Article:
I believe that racism is on the increase. Last year, there were nearly 1,000 incidents, but I have no doubt that the figure for this year will rocket. In the past few months, more than 80 Polish people have been intimidated, and more than 40 of them have moved out of their homes as a result of that intimidation.

Following that, Hungarian women were forced out of their homes. Next, 115 Romanian families were forced to leave their homes. Only three of those families have stayed in Northern Ireland; the remainder left last week.

The Indian community was targeted last week. Over the weekend and today, a large number of people from ethnic minorities, including myself, received serious threats to our safety. I have never seen the ethnic minorities in Northern Ireland so fearful…

We need leadership from the Government, but we also need Government action. Many public services are not geared to meet the needs of ethnic minority communities. Over the past two weeks, the Government’s response to meeting the needs of the Romanian community has been inadequate. Children were moving from place to place clutching their teddy bears, their pillows and blankets, and we could not do a thing. We had to put them in a church for one night and shift them somewhere else the next night. What on earth are we doing? We are a large, wealthy population. Why can we not deal with such a situation?

Quite. It’s all very well to get the Assembly to unanimously agree a motion condemning racism, but maybe more profitable to ask the practical questions. Going by the NICEM statement quoted by the BBC, they were as unimpressed as I was.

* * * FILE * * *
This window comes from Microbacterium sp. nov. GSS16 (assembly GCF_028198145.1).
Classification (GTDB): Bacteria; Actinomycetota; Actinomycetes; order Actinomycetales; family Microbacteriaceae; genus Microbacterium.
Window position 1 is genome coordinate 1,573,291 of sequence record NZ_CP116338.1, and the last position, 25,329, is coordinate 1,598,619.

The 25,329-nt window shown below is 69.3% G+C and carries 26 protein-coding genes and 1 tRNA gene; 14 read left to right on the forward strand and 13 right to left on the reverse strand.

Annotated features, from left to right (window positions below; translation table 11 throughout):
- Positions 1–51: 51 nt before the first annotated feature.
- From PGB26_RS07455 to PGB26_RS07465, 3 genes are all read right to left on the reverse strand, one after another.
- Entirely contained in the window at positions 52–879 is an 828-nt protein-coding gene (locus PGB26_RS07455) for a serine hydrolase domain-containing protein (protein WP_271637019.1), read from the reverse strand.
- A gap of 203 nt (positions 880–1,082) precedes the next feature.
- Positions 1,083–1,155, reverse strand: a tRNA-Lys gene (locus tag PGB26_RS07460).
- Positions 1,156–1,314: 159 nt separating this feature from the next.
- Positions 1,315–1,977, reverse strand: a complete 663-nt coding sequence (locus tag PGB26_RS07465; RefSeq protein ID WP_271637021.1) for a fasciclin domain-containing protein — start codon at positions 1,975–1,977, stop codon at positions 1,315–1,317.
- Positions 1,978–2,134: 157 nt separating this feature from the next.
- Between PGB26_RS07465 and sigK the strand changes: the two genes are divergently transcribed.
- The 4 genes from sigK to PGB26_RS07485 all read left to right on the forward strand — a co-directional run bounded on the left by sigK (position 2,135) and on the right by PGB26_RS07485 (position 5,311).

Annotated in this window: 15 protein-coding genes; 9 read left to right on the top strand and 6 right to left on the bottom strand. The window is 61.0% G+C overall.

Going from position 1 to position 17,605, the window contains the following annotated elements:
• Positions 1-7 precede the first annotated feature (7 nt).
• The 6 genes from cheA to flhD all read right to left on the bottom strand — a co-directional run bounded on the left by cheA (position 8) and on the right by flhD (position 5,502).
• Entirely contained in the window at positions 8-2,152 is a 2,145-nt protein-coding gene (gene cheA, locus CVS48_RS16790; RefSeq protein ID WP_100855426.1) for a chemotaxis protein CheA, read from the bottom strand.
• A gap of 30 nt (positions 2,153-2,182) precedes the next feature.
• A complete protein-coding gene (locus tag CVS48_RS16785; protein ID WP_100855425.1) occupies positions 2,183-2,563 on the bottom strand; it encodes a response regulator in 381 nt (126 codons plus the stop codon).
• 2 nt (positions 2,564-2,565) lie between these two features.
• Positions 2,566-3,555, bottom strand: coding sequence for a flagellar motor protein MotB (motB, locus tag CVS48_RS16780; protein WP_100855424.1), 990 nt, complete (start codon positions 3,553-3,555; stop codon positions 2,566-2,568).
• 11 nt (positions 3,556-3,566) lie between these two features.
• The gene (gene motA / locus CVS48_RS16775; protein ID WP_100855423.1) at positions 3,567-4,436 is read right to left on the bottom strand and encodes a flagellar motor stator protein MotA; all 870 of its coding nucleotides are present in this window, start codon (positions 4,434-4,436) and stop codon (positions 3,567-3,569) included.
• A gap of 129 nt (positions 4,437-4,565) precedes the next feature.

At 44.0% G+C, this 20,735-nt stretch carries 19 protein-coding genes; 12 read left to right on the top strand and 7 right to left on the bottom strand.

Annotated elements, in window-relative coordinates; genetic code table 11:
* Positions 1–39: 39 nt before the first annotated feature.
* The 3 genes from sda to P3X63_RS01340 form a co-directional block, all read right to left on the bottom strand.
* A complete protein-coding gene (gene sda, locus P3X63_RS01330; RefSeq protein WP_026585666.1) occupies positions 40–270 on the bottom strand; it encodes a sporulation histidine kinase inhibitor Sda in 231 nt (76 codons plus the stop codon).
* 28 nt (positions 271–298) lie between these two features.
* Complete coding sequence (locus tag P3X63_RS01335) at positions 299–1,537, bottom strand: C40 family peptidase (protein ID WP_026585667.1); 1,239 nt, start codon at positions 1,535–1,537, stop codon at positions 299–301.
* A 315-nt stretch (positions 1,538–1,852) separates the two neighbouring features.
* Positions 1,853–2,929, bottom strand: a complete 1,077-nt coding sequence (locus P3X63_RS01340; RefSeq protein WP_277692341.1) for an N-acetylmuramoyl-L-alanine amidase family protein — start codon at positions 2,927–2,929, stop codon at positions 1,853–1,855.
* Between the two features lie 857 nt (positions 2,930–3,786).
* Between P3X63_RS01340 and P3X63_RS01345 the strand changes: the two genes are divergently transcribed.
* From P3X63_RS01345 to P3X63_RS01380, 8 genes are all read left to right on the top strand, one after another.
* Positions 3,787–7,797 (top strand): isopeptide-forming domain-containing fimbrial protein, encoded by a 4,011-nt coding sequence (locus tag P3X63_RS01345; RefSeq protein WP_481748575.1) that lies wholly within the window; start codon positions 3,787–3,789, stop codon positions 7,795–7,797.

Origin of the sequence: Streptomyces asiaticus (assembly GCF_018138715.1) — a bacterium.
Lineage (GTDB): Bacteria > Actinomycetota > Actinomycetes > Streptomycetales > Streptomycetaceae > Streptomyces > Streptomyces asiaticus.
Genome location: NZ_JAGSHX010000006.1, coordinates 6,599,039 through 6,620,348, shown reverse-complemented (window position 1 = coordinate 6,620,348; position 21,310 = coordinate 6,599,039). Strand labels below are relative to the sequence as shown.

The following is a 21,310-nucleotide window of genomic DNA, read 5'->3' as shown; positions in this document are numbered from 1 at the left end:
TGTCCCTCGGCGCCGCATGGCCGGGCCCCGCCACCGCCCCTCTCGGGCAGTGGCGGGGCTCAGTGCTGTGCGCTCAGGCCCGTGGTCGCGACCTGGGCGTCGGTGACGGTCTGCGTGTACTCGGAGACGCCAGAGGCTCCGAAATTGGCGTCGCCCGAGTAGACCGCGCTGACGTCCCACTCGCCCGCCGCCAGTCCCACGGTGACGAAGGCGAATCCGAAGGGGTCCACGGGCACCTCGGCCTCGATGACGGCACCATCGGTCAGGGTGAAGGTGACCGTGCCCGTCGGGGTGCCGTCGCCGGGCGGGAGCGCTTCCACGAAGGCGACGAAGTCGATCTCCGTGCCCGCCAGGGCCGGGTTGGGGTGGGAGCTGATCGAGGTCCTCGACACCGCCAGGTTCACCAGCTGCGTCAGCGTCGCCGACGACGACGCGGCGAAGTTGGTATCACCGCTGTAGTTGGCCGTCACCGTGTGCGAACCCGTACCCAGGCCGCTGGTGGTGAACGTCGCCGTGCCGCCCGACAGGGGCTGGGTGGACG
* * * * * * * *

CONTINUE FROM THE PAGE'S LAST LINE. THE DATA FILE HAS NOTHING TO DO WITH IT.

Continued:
That was Monday. On Tuesday, our esteemed representatives were back to the normal knockabout while discussing post-primary education and the 11+. Some highlights:

Mr Deputy Speaker: Order. Members must allow the Minister to answer. I am hearing everything in quadraphonic sound. Perhaps the Minister would respond to the question.

Later on it got better:

Mr McCallister: In my brief time on the Education Committee, the one thing that has become clear is that we do not have clarity on anything. The Western Education and Library Board, for example, estimates that up to 8,000 pupils who would be entitled to free school meals do not claim them. In addition, there are issues about the capital value of farms. Adding that to the fact that her own equality impact assessment concludes that the criteria discriminate against those in rural and Protestant working-class areas, and given that so much of the policy is based on free school meal entitlement, how does the Minister propose to make any of her plans fit for purpose?

The Minister of Education: I believe that the Member has been on the Education Committee for only two hours. Nevertheless, I welcome him, and I am sure that he will receive copious notes on this subject from my Department.

And it didn’t get any less ill-tempered:

The Chairperson of the Committee for Education (Mr Storey): I am glad that the Assembly does not have a sports day at the end of term, because the Minister of Education could not win even the egg-and-spoon race.

As Chairperson of the Education Committee, I want to inform the House that the Education Minister has bypassed the Committee. Members will remember that when she published the sustainable schools policy, she did it by —

Mr O’Dowd: Speech.

The Chairperson of the Committee for Education: Mr Deputy Speaker, am I to be continually interrupted by a Shinner?

Mr Deputy Speaker: Order. The words “pot”, “kettle” and “black” come to mind, Mr Storey. However, Mr Storey should be allowed to continue. It is questions to the Minister on her statement, and I await the question.

The Chairperson of the Committee for Education: The Minister published her sustainable schools policy by putting on her education balaclava and doing it at night. When she decided to publish transfer 2010 guidance, she did not come to the Education Committee, despite the important fact that in a letter to the Education Committee dated 5 May —

Mr Deputy Speaker: Order. Mr Storey, as Chairperson of the Committee, you are given a certain amount of leniency in respect of what you can say, but the time for a question to the Minister on her statement has long passed.